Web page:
Brooks said despite losing her husband to a fatal crash, she still rides, her parents still ride, and her kids all still ride.

“It's in our blood, we love it. We really need the motorists out there, the car drivers or truck drivers, look for us. If you don't look for us, if you don't consciously think to look for us, you'll never see us. Please look for us, check your blind spots. Double check before you turn left, make sure that that gap is really open, that there's not a motorcycle coming,” Brooks said. "We’re traveling faster than we look, we're so small. You don't see us, we don't look like we're going that fast, sometimes we blend into the headlights of other cars or trucks. We do all we can moving around within our lane so you see us, but we need you to look for us too."

Dallas motorcyclist Josh Rogers has been riding for a few years now and says when he gets on his bike, he’s trusting the drivers around him will be driving carefully. But Rogers knows motorcyclists are nearly 30% more likely to die in a crash than passenger vehicle occupants.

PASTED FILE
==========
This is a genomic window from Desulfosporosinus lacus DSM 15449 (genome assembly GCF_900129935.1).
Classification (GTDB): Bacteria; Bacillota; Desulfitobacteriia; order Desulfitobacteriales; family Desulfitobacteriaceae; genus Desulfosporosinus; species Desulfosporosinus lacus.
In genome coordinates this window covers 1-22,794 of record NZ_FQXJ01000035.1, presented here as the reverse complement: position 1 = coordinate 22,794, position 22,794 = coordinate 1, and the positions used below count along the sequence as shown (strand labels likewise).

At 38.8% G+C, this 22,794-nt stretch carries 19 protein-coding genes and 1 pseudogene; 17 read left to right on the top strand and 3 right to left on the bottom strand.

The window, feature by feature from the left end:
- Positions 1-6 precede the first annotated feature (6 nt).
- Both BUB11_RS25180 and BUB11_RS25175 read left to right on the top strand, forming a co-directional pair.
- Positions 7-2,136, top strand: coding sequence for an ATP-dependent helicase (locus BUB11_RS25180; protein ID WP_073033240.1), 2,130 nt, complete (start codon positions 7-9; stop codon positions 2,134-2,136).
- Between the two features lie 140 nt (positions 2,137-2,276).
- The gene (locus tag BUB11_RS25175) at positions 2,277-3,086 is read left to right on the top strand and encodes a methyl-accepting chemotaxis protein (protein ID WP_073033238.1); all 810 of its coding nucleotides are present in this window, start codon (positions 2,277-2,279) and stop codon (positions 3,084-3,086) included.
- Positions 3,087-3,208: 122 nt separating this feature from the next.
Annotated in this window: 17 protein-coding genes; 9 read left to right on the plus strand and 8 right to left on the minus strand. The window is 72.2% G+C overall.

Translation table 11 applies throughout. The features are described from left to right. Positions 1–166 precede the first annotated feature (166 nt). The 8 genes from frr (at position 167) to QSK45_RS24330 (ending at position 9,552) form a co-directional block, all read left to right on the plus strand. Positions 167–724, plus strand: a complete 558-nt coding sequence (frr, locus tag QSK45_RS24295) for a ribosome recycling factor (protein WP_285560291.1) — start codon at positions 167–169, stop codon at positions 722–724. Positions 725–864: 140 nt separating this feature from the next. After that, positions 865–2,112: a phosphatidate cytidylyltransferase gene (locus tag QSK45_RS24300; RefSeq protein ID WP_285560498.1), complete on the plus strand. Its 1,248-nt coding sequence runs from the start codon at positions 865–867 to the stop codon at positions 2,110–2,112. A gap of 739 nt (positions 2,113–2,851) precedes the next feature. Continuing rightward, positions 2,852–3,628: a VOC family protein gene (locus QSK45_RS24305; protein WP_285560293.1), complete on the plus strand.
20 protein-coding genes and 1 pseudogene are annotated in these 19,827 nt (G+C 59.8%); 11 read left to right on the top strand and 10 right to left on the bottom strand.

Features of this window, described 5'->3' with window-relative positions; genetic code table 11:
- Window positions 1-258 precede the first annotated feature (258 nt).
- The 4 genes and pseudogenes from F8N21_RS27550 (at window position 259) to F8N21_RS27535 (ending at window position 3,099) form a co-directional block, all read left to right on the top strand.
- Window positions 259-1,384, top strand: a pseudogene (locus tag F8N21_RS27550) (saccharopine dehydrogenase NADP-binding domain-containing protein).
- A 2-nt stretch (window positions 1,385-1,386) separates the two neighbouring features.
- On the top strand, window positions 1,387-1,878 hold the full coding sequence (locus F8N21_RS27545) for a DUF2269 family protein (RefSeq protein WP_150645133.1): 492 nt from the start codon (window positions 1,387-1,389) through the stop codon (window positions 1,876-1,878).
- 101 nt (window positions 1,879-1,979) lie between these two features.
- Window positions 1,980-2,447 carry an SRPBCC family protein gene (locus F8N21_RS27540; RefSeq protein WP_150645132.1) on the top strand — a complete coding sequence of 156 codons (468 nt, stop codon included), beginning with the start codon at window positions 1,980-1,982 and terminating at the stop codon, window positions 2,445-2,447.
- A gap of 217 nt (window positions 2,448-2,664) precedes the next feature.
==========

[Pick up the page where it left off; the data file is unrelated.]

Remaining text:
"There's a risk regardless, you throw a leg over a motorcycle, there's a risk involved with it. You kind of have to accept that getting on it. There's a risk when you go down the road on a motorcycle, just like there's a risk when you're going down the road in a car,” Rogers said. "There's a lot of safety gear out there that can keep riders safe, even in the event of an accident. It's just a lot of fun, it really is. It's not something that I would want to give up.”

Even though TxDOT is reporting a 2% reduction in motorcycle crashes overall in Texas in 2020, Rogers said the sharp increase of motorcyclist deaths is disheartening.